Or is your expectation that someone like me that speaks neither of these somehow moderates categories for them? Are we now saying “unless we represent everyone, we can’t represent anyone?” I don’t think we’ve ever taken this path in Fedora. We help whoever we can with our resources, and we’re always very aware that we can almost never support everyone.

That’s not quite right, though. Saying “yes” to A, B, C, does not imply saying “no” to D, E, F. It’s logically wrong—the question hasn’t been asked for D, E, F yet.

Our code of conduct and our community values in general make it quite clear that we do not exclude people by default—so maybe we should all go read the CoC again to remind ourselves to assume that we all do things with the best of intentions.

This is not quite how it is. The mods here often have more roles in the community which allows them to connect more people with the forum—a lot of us are also involved with our regional Fedora communites/circles for example.

Next, you’re only looking at the current state. Let’s say we don’t have mods for languages. What happens if a language category does get active? Do we then go looking for mods? What if we can’t find any? So, that’s not how we plan. We plan by assuming that the category will be active, and we need to have resources for that situation. If it doesn’t scale, that’s fine, but we’re prepared. It’s a bit like saying “do I need to save money for rent this month, or maybe I’ll just wait to see if the landlord remembers to ask for it and then see where to find the money?”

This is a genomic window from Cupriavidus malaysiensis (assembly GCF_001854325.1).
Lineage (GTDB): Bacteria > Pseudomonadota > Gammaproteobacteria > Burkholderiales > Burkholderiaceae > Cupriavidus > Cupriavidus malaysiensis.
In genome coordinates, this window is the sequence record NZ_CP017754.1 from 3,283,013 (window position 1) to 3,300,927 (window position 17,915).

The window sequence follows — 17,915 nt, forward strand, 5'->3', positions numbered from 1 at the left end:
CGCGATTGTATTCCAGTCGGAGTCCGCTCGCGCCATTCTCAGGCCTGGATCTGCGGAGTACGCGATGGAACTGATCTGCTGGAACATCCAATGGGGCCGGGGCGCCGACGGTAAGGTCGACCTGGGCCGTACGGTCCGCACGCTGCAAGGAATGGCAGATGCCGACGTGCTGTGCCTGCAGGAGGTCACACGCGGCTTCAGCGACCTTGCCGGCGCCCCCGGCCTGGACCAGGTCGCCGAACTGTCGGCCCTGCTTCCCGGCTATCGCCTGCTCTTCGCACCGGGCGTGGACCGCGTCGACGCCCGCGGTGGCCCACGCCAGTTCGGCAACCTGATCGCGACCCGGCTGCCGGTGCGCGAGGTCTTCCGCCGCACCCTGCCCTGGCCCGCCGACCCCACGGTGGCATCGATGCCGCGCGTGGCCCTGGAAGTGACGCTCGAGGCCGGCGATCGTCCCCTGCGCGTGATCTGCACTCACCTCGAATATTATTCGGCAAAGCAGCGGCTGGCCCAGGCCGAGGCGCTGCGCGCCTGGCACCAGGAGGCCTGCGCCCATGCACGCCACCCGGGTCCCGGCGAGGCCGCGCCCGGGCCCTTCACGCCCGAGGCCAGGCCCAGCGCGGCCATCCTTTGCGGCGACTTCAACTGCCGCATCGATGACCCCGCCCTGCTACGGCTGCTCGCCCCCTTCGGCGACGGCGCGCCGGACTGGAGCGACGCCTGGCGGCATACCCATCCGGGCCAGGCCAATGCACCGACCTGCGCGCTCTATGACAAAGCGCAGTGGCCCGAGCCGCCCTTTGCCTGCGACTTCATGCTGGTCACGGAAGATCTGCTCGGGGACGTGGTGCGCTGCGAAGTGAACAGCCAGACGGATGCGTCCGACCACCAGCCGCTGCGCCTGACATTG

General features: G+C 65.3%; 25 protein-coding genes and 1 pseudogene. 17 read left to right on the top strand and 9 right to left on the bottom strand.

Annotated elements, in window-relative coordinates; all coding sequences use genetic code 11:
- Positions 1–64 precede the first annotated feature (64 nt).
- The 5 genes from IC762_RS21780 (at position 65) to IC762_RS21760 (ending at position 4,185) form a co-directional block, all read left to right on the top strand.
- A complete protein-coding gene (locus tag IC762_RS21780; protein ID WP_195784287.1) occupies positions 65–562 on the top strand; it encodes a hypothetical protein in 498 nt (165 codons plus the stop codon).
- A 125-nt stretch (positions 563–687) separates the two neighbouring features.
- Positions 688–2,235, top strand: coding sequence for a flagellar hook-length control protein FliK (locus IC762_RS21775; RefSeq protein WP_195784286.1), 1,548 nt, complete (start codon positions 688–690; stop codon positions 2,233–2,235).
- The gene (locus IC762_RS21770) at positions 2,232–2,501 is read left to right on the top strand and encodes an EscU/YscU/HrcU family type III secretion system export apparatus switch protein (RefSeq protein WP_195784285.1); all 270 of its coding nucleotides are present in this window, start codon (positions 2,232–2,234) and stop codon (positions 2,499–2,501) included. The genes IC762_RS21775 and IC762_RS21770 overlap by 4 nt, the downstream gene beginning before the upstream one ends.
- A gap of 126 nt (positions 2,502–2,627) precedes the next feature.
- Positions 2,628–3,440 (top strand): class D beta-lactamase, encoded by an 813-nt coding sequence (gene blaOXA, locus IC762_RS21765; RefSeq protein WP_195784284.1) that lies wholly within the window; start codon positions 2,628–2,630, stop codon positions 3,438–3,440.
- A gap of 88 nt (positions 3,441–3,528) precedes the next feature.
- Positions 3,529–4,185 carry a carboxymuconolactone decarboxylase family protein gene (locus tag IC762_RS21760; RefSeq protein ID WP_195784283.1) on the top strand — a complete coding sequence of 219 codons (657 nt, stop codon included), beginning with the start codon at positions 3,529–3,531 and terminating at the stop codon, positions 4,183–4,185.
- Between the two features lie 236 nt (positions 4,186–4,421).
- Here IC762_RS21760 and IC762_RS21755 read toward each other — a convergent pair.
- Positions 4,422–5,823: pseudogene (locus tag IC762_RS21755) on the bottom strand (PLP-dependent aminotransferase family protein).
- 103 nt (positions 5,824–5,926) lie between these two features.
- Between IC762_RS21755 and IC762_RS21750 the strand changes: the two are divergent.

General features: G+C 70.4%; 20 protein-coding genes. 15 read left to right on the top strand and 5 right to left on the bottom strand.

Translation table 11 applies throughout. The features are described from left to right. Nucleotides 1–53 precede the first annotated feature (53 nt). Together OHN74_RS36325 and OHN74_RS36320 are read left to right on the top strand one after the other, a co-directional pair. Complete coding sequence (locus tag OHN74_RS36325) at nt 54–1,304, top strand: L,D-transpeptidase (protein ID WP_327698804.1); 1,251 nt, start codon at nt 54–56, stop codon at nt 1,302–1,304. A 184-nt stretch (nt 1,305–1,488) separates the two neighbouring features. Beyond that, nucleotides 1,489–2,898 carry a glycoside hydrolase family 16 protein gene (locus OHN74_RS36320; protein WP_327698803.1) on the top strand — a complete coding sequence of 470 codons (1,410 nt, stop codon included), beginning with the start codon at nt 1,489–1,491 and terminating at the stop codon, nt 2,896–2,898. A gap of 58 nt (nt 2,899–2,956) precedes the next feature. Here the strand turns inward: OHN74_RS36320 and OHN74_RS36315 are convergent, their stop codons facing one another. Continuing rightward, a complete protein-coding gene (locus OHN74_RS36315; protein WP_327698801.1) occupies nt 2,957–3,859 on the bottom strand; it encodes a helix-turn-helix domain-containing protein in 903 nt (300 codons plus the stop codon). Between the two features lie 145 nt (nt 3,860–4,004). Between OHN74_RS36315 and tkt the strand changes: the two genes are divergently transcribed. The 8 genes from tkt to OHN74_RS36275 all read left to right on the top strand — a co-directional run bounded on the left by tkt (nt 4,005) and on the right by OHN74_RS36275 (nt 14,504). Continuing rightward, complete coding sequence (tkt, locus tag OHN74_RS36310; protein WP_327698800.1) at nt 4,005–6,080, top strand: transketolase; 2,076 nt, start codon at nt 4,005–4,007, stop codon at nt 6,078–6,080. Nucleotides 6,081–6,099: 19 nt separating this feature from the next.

So we need mods. That’s not an issue in my book.

I also don’t think we need incentives to monitor the forum. If I look at the categories and there’s nothing for me to answer/moderate, that’s fine too. It doesn’t mean that I won’t come back the next day or a few days later to check again. So mods for categories that aren’t as active do the same—maybe at a lesser frequency, and yes nothing stops them from participating in any other language that they can.

In my book, the issue is merely getting more regional communities involved. That’s quite a common, persistent problem with most FOSS communities because it requires us to work on the ground at the grass root level, and that’s not easy to do for a community of volunteers (even without a pandemic).

The appearance doesn’t really bother me. Do people really look at them and feel negatively?